Thursday, September 28, 2006

Peak Oil -- something else to be in denial about

This analysis of an easy to understand, easy to deny, energy trend has been around for several years now. In a nutshell, it takes energy to produce energy. Therefore at the point that the energy invested equals the energy produced it is no longer feasible to continue production. (This is the reason that there can be no such thing as a perpetual motion machine.) Or as this writer so elegantly puts it:

If it takes the energy of a barrel of oil to extract a barrel of oil, then further extraction is pointless.

Well, yes.
But it is surprising how few people have ever thought such a thing. I have, of course, because I have spent my life in the food business. Cooking in all its forms has been my life. And when I first read a description of how oil is "refined" I saw it as nothing more than a big cooking project. No one needs to tell me about how important gas and electric bills are. I got it the first time.

The recent whiplash of gas prices got a lot of attention. Radio talk show host Neal Boortz got a sarcastic bunch of mileage a few days ago by saying that according to some source I didn't hear mentioned forty-two percent of Americans believe that gas prices are now going down because the president is causing it to happen. The thinking is supposedly that lower gas prices will be politically helpful to Republicans in upcoming elections. He was inviting listeners to call in to explain the mechanism -- exactly HOW George Bush makes gas prices decline...

The lunacy never stops, does it? Prices are determined by market forces, and the forces behind the current dip in prices are not too different now than before the retail price of gas spiked (Hullo. Spiked. Get it?) and is now returning to "normal." But the new normal is (Surprise...) a bit higher than the previous "normal." And so it goes. Back to the point.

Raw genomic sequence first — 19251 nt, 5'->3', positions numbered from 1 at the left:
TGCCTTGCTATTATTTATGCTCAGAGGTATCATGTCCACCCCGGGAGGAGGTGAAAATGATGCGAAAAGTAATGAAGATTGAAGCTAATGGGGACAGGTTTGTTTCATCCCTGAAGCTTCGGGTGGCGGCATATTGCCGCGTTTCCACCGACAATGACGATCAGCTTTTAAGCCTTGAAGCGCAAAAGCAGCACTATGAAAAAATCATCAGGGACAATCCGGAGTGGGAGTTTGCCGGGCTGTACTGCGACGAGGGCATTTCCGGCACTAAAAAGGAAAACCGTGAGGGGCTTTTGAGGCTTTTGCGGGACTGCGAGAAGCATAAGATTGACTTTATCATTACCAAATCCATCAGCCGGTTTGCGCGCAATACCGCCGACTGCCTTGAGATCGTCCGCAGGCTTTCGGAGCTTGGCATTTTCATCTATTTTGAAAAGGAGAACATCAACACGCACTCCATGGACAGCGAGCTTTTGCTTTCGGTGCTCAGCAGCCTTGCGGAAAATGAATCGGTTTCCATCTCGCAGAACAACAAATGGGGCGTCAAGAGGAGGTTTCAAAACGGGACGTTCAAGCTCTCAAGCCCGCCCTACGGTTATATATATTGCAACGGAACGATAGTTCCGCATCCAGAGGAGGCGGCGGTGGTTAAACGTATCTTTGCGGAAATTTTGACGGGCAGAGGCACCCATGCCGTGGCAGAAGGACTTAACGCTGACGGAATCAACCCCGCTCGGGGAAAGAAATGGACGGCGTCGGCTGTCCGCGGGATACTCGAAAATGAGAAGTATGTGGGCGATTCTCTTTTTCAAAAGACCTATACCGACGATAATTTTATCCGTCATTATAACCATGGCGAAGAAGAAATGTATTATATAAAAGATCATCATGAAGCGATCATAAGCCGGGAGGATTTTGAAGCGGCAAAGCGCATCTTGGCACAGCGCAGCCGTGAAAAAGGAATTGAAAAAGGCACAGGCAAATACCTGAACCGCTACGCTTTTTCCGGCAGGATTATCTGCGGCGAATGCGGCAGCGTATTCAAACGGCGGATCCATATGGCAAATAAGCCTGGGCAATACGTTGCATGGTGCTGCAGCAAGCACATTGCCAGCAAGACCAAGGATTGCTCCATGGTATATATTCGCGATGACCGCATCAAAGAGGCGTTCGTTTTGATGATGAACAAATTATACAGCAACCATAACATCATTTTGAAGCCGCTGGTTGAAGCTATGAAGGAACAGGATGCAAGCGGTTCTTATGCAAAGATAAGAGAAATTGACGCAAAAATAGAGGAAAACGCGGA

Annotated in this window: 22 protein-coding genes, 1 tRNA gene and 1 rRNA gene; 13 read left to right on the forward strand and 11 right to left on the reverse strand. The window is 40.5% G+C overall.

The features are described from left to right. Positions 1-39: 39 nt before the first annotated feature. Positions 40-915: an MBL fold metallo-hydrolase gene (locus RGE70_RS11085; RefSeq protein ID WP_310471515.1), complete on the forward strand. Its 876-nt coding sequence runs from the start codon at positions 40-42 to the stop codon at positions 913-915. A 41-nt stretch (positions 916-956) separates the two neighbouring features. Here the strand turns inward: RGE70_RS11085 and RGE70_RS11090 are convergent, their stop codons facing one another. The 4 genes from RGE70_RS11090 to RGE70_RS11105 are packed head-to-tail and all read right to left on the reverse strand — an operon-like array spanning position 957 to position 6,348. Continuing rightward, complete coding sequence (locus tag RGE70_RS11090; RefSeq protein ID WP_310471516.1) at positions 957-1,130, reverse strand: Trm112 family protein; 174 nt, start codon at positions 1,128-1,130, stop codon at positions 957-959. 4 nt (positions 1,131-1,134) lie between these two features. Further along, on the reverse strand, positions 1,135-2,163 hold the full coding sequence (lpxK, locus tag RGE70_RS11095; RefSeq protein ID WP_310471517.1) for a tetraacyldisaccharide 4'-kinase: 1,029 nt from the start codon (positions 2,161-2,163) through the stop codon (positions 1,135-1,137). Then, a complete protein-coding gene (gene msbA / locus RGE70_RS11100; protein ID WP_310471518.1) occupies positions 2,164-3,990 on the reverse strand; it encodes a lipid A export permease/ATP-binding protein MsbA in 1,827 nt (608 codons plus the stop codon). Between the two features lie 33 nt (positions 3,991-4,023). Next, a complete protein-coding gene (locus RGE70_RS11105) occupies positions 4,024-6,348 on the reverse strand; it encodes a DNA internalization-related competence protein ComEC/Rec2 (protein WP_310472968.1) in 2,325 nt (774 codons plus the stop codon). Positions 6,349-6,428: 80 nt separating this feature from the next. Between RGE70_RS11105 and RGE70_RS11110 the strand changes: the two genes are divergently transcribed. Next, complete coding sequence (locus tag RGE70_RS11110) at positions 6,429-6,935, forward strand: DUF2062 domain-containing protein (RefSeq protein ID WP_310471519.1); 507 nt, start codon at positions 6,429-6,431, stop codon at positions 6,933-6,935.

Of the 65 largest oil producing countries in the world, up to 54 have past their peak of production and are now in decline, including the USA (in 1970/71) and the North Sea (in 2001). Hubbert's methods, and variations on them, have been used to make various projections about the global oil peak, with results ranging from 'already peaked', to the very optimistic 2035. Many of the official sources of data used to model oil peak such as OPEC figures, oil company reports, and the USGS discovery projections, upon which the international energy agencies base their own reports, can be shown to be very unreliable. Several notable scientists have attempted independent studies, most notably Colin Campbell and the Association for the Study of Peak Oil and Gas (ASPO).

This link-filled article is worth a look. Lots of reading. A lot of educated guessing, with the emphasis more on education than guessing. But in the end, the trends are not hard to figure. Thanks again to 3 Quarks for the heads up.

1 comment:

John Buehler said...

Great article on Peak oil, one of my pet topics that comes up a lot in my live talkCast at talkshoe. I hope you'll stop by for a listen or login during the live show to add your two cents worth. Find it at Rebuilding Eden